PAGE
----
The City of Whitehorse has unveiled a capital budget for 2023 worth at least $15.6 million.
Added to that could be a further $42.5 million, should external funding be approved, bringing the total up to more than $58 million.
The city released the budget at its Nov. 14 meeting with council passing first reading, prompting a public input session scheduled for Nov. 28 ahead of the final two readings Dec. 12.
Along with outlining planned capital spending for 2023, the document also sets out provisional budgets for each year between 2024 and 2026.
For each of those years, the city would spend $17.6 million in 2024, $11.5 million in 2025 and $10.3 million in 2026 from its own reserves. Further proposed spending from external sources, if approved, would see another $36.9 million for 2024, $24.1 million for 2025 and $26.5 million for 2026.
As Mayor Laura Cabott stated in her budget speech, the city’s focus is on maintaining and replacing city infrastructure while also improving city services, all while dealing with the current market conditions having an impact throughout the country.
“Our plans and projects have already been heavily impacted by the rising costs of materials and significant labour shortages across many sectors of the economy,” she said, going on to highlight the impact of capacity constraints, staff shortages, in some cases no response to city procurements and dealing with emergencies like the landslides along the city’s escarpment.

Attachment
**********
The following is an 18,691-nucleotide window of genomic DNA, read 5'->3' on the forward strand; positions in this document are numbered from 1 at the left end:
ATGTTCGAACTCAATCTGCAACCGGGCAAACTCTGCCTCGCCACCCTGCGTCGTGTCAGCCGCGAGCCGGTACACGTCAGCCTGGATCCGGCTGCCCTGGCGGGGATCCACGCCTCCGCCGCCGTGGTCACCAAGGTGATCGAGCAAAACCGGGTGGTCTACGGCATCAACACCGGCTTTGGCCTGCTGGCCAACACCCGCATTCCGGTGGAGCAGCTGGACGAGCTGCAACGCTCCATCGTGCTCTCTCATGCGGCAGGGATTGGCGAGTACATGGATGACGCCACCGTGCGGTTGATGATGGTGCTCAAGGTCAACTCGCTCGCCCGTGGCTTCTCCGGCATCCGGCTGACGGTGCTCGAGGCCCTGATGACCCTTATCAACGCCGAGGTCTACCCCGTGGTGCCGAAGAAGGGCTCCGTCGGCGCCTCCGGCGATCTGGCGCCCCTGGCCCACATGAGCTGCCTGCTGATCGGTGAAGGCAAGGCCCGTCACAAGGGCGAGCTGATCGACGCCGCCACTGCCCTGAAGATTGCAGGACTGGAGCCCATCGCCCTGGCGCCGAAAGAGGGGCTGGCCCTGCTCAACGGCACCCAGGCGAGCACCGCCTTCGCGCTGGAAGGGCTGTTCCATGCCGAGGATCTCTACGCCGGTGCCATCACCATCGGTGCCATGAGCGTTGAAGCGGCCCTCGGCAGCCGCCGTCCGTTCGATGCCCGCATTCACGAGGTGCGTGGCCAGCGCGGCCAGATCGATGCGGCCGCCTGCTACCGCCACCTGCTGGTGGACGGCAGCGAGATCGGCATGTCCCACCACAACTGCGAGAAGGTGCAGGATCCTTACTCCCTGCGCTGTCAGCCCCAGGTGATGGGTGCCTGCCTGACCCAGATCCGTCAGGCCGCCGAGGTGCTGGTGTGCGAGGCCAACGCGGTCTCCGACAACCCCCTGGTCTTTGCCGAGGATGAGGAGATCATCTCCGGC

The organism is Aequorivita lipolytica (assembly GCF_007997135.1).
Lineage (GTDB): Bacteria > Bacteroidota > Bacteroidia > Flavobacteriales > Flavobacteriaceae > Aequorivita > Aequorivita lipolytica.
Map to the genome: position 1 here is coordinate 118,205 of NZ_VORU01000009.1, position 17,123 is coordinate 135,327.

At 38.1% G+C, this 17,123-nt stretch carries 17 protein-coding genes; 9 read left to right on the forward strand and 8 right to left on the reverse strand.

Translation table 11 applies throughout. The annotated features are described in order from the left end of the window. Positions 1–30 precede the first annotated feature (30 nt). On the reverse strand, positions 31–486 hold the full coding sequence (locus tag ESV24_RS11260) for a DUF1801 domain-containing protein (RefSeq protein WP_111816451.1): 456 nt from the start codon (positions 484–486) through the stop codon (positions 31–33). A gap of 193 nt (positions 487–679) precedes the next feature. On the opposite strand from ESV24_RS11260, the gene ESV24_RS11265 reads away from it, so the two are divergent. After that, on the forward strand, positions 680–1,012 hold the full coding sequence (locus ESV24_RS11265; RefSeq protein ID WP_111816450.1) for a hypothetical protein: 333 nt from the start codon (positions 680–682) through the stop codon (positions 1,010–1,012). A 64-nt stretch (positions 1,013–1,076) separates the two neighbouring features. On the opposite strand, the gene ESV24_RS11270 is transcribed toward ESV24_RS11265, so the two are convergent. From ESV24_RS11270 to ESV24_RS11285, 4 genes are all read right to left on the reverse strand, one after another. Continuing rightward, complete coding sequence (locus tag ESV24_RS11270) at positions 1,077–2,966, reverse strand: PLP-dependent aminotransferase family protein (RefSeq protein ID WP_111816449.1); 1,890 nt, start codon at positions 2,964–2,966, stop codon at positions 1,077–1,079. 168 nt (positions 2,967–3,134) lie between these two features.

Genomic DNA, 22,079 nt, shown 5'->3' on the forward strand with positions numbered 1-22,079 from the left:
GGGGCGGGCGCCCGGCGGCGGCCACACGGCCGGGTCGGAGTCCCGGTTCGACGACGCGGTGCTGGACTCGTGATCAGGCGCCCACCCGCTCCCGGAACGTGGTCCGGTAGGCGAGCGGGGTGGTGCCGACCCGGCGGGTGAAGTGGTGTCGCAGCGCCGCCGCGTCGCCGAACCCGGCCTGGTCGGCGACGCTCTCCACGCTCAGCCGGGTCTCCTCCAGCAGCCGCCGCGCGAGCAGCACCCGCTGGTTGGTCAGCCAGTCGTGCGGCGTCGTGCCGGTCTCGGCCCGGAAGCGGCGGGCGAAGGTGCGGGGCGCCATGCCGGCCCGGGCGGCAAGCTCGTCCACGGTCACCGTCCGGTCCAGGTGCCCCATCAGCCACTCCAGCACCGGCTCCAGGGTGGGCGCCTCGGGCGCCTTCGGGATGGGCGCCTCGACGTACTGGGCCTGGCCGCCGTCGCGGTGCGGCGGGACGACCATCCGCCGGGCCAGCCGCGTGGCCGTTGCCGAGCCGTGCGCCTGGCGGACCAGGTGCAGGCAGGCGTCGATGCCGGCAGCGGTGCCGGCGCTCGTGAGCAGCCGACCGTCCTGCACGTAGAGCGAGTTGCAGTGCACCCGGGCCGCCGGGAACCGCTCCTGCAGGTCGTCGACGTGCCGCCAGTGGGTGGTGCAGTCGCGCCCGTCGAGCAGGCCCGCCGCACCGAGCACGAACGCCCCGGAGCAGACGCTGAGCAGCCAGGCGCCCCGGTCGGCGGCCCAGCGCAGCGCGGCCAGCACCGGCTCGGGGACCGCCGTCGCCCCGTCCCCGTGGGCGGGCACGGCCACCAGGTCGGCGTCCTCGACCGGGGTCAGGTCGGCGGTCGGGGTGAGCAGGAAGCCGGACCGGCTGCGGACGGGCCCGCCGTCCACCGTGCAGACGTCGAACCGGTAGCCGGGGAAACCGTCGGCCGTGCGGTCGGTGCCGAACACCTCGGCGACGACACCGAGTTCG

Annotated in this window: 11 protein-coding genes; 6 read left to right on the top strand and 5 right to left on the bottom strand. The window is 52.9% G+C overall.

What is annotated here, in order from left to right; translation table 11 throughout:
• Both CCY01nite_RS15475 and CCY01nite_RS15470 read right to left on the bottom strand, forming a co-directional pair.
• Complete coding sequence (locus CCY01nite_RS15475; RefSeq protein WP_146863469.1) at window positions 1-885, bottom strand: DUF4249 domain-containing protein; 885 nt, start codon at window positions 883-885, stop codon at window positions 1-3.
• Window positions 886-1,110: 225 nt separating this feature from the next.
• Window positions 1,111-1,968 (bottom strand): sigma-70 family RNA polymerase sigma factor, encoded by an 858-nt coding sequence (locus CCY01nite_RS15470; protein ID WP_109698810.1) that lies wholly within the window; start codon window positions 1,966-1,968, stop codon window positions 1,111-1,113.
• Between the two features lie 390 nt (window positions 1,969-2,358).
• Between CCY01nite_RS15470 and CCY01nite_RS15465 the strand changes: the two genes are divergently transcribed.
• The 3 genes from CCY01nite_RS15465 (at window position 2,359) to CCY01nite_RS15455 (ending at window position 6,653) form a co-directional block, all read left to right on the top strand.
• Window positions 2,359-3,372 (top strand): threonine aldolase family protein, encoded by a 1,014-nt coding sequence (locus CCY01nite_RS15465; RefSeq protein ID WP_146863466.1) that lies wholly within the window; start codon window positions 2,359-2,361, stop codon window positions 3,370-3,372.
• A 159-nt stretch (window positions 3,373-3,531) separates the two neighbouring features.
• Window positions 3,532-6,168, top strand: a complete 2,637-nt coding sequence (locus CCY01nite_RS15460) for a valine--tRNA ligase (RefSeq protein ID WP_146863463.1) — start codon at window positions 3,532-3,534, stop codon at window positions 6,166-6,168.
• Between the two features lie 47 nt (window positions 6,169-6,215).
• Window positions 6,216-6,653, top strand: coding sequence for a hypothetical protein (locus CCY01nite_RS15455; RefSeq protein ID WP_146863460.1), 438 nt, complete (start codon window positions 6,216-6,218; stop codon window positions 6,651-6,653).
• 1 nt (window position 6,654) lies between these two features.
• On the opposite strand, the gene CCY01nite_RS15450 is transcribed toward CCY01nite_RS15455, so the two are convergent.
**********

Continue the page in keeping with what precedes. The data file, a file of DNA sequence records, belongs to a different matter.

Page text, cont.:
“As we move forward, we need to consider these factors in how we plan a number of important projects in the coming years,” she said.
One of the larger projects outlined would see the expansion of the city’s operations building off of Range Road to house more equipment as well as accommodate staff who have since moved from the decommissioned Municipal Services Building on Fourth Avenue.
A number of staff from the building were anticipated to move into a new city hall, but that project was cancelled earlier this year due to high costs.
In an interview after the Nov. 14 council meeting, Cabott said the city is still looking at work that will be needed on city hall with a decision anticipated in the near future.
Cabott pointed out the operations building was designed for future growth with room to accommodate an expansion.
A total of $900,000 is identified for the expansion in 2024 with a further $5.4 million in 2026.
The Canada Games Centre would also see an upgraded aquatic centre as the budget proposes to spend $500,000 over the four year spending plan on acoustics, ventilation, work on the deck, change rooms and pools. Upgrades to the Mount McIntyre Recreation Centre and Takhini Arena are also outlined through external funding.
While the city looks at work to upgrade and maintain buildings, it will also be looking at incorporating Southern Tutchone names to its buildings with $50,000 identified for 2023.
“Next year, we will develop a policy with guidance from local First Nations to ensure we are creating a policy that is reflective of the true partnership we share,” Cabott said.
With more snowfall in the city in recent years, the city is also proposing to spend close to $4 million in 2023 on new equipment to deal with snow clearing that would see the city purchase two graders with snow wings, two heavy duty trucks with underbody plows and two loaders.